Reacting to the US Holocaust Museum Attack
There is no gainsaying the beauty and appropriateness of Rabbi Chaim Dovid Zweibel’s letter to the son of Stephen Tyrone Johns. It demonstrates both the chochmah and lev of talmidei chachamim.
There is also no gainsaying that the perception of the attack by much of the rest of the world is different than the way many of our readers see it. We regard it as the next of a seemingly infinite series of anti-Semitic attacks. We have been used to them since Sinai, and expect them till Moshiach. Outside our community, however, the attack took on iconic value. Because the Holocaust looms so large in the way non-Jews – friends and enemies, each in their own way – look at Jews, an attack on the US Holocaust Museum was seen by them as a dagger in the heart of all Jewry. (It is the non-Jewish analogue to the way we saw the attack on Mercaz Harav, and the massacre of its kedoshim.)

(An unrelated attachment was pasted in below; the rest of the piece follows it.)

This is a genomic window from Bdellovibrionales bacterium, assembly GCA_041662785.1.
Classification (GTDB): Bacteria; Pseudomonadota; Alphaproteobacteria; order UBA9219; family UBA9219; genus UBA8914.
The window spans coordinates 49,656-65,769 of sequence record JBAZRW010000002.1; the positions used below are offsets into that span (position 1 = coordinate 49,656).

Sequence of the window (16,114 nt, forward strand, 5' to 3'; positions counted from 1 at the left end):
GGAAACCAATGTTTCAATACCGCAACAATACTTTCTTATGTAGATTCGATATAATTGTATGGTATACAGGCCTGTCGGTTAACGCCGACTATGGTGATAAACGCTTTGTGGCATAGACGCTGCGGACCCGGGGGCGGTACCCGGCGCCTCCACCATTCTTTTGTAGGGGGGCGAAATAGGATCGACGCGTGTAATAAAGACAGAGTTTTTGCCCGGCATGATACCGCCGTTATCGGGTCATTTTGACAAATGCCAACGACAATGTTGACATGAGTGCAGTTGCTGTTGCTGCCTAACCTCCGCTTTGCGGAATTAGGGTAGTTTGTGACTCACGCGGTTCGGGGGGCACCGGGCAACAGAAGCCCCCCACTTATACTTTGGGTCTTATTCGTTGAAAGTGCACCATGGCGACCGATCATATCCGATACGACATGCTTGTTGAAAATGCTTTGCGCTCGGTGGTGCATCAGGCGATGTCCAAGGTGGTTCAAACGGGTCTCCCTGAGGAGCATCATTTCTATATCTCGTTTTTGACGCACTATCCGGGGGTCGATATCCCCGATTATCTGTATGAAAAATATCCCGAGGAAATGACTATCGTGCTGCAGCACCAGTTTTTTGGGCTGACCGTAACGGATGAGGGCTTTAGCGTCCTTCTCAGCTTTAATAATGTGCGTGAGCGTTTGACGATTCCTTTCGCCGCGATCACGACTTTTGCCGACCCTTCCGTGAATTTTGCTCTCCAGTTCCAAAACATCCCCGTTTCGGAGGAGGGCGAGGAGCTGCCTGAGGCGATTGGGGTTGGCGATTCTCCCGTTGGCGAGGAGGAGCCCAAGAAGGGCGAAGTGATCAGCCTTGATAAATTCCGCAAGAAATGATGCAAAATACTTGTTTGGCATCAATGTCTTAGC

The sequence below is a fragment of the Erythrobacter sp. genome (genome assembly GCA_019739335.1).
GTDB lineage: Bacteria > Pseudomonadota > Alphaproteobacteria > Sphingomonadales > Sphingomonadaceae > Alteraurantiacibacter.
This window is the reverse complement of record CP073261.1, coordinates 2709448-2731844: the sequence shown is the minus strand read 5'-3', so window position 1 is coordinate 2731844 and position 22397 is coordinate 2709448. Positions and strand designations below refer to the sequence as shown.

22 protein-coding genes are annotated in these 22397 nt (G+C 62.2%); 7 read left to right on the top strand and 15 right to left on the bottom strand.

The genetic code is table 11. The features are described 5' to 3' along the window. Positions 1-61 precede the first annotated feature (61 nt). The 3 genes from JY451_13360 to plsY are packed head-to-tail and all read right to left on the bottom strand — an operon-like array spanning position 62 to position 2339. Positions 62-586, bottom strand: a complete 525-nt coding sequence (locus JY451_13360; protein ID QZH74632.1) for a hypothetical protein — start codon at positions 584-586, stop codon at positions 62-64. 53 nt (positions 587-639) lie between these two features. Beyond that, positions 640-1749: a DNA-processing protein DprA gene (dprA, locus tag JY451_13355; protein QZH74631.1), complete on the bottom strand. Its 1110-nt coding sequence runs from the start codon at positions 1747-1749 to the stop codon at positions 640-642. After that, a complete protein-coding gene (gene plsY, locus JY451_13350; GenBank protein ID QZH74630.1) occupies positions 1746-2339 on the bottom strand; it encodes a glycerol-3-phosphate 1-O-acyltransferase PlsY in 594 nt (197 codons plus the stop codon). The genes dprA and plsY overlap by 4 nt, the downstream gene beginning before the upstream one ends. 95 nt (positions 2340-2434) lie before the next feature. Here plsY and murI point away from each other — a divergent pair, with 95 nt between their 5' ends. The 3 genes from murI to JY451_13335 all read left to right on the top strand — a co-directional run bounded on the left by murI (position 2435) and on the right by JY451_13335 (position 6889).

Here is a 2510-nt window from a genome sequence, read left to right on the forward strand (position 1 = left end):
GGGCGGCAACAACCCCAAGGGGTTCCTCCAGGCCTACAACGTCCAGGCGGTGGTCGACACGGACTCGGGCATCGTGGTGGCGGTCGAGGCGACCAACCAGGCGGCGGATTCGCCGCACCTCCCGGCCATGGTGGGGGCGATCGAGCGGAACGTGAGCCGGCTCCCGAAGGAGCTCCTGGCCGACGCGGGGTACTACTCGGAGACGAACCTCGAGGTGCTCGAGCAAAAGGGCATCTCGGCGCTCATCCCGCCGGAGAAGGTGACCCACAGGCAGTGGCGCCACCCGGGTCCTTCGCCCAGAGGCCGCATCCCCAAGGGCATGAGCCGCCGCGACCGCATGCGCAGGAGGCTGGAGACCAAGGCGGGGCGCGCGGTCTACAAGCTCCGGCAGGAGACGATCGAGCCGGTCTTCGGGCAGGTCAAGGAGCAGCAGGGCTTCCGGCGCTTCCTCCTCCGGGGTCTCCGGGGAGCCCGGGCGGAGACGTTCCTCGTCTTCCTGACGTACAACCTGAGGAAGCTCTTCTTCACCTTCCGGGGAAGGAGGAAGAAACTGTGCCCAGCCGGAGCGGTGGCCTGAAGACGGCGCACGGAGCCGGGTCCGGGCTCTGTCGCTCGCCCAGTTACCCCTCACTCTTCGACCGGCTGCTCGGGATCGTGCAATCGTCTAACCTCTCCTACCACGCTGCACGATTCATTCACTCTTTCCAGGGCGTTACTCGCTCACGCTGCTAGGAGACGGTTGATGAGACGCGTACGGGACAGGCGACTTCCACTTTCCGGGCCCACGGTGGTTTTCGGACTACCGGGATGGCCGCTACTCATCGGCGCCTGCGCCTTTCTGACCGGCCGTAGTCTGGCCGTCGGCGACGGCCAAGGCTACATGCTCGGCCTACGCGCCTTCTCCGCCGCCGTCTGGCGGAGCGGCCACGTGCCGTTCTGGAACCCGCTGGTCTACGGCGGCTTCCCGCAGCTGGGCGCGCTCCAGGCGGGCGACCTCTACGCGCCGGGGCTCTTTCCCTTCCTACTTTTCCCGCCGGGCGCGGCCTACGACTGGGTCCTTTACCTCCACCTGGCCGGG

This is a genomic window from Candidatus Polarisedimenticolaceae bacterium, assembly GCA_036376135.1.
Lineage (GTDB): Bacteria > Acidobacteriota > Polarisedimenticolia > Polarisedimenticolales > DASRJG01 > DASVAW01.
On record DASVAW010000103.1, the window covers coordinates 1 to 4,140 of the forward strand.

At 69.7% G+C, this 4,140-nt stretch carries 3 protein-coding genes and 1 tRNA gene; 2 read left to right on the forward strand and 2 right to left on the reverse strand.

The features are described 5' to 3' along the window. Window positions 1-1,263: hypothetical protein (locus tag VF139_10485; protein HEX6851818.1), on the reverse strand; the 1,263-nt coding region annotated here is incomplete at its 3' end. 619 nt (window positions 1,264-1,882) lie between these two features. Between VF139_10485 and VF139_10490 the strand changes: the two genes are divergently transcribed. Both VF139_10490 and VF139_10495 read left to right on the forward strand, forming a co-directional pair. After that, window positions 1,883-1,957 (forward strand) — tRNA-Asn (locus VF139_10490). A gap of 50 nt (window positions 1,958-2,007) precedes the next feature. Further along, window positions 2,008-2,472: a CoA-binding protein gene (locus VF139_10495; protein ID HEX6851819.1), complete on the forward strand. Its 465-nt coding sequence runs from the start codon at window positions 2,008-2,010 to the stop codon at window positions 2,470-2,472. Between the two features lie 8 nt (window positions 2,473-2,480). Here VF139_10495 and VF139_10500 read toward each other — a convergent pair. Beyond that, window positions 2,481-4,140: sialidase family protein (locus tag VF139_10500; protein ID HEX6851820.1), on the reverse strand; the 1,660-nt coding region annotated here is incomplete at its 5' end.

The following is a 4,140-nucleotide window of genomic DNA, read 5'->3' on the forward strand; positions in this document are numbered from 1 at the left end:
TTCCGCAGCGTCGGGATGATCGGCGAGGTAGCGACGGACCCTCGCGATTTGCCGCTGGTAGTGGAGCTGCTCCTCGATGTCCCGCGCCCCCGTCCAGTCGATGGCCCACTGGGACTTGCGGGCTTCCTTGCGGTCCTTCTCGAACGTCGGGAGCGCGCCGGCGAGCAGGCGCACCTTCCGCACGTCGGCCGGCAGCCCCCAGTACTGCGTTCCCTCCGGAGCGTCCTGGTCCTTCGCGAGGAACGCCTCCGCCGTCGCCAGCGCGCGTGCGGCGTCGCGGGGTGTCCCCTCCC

Because of this, the eyes of the world will be upon our response. Will Jews reach out and support those who pay a terrible price for them, just as they are renowned for always taking care of their own?
One appropriate way to do so is to make sure that the family of Stephen Tyrone Johns is cared for as best as possible. The US Holocaust Museum has set up a fund for the family. You might consider going there and demonstrating that the Jewish reputation for caring for those who cared for them is well deserved. This is one stereotype that we might want to preserve, not destroy.
R’ Zweibel certainly isn’t covering himself or his organization in glory in defending this chaplain in the Tombs.
Nachum Lamm: Given the topic of this post, you first should have praised Rabbi Zweibel for his very moving letter before criticizing him with regard to another issue.